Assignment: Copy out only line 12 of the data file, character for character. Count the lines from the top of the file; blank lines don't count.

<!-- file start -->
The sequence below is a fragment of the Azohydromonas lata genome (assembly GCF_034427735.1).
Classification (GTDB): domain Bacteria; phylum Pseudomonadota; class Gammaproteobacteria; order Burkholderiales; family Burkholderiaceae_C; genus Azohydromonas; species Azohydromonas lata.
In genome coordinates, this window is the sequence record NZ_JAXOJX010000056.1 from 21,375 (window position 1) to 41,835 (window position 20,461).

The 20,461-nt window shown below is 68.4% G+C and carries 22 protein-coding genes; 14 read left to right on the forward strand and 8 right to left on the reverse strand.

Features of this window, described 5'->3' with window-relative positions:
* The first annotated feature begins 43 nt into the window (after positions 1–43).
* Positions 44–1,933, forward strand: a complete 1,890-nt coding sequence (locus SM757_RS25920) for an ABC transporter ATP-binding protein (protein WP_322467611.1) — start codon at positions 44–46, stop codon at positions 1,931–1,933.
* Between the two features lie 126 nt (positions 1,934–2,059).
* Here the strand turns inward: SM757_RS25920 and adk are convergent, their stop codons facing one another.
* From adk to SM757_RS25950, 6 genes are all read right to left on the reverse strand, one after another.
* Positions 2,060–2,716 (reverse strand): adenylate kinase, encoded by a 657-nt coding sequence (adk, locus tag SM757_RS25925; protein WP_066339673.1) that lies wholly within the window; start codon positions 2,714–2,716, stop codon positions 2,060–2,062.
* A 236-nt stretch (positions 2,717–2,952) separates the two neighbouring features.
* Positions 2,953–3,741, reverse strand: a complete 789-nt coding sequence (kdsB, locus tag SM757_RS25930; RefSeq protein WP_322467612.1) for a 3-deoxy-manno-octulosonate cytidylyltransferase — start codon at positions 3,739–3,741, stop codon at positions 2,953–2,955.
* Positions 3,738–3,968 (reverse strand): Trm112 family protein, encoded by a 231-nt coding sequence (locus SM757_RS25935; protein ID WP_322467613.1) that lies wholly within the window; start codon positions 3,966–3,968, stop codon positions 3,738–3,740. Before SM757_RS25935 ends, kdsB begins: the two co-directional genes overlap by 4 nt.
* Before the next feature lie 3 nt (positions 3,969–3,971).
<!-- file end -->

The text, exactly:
* A 236-nt stretch (positions 2,717–2,952) separates the two neighbouring features.